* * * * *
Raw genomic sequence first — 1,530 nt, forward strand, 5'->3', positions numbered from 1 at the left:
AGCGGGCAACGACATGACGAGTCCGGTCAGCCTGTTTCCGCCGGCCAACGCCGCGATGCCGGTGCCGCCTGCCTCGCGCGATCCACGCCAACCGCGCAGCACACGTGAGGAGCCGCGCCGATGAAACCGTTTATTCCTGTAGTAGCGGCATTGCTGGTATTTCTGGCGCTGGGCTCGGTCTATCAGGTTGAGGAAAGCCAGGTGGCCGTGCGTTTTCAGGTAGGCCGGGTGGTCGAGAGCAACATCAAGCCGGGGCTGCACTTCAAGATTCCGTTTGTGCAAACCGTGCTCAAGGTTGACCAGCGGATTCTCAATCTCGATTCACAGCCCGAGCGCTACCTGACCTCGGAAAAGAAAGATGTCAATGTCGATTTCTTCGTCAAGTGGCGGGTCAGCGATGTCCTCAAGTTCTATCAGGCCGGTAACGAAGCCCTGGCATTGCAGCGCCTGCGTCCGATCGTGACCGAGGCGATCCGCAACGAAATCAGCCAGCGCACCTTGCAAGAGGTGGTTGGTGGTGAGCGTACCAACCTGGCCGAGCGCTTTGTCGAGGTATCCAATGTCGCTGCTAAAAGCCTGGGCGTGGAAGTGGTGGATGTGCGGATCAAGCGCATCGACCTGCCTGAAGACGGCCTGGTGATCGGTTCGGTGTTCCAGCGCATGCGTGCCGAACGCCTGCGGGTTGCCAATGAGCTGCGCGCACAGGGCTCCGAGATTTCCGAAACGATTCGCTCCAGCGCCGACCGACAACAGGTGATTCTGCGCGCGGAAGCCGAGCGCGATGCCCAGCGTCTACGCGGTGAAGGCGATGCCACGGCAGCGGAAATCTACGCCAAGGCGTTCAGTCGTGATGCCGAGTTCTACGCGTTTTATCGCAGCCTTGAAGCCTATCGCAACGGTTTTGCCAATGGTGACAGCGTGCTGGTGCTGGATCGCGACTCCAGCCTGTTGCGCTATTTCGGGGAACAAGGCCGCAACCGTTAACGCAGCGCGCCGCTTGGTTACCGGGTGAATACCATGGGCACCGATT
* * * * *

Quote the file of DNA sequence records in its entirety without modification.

Raw genomic sequence first — 1,530 nt, forward strand, 5'->3', positions numbered from 1 at the left:
AGCGGGCAACGACATGACGAGTCCGGTCAGCCTGTTTCCGCCGGCCAACGCCGCGATGCCGGTGCCGCCTGCCTCGCGCGATCCACGCCAACCGCGCAGCACACGTGAGGAGCCGCGCCGATGAAACCGTTTATTCCTGTAGTAGCGGCATTGCTGGTATTTCTGGCGCTGGGCTCGGTCTATCAGGTTGAGGAAAGCCAGGTGGCCGTGCGTTTTCAGGTAGGCCGGGTGGTCGAGAGCAACATCAAGCCGGGGCTGCACTTCAAGATTCCGTTTGTGCAAACCGTGCTCAAGGTTGACCAGCGGATTCTCAATCTCGATTCACAGCCCGAGCGCTACCTGACCTCGGAAAAGAAAGATGTCAATGTCGATTTCTTCGTCAAGTGGCGGGTCAGCGATGTCCTCAAGTTCTATCAGGCCGGTAACGAAGCCCTGGCATTGCAGCGCCTGCGTCCGATCGTGACCGAGGCGATCCGCAACGAAATCAGCCAGCGCACCTTGCAAGAGGTGGTTGGTGGTGAGCGTACCAACCTGGCCGAGCGCTTTGTCGAGGTATCCAATGTCGCTGCTAAAAGCCTGGGCGTGGAAGTGGTGGATGTGCGGATCAAGCGCATCGACCTGCCTGAAGACGGCCTGGTGATCGGTTCGGTGTTCCAGCGCATGCGTGCCGAACGCCTGCGGGTTGCCAATGAGCTGCGCGCACAGGGCTCCGAGATTTCCGAAACGATTCGCTCCAGCGCCGACCGACAACAGGTGATTCTGCGCGCGGAAGCCGAGCGCGATGCCCAGCGTCTACGCGGTGAAGGCGATGCCACGGCAGCGGAAATCTACGCCAAGGCGTTCAGTCGTGATGCCGAGTTCTACGCGTTTTATCGCAGCCTTGAAGCCTATCGCAACGGTTTTGCCAATGGTGACAGCGTGCTGGTGCTGGATCGCGACTCCAGCCTGTTGCGCTATTTCGGGGAACAAGGCCGCAACCGTTAACGCAGCGCGCCGCTTGGTTACCGGGTGAATACCATGGGCACCGATT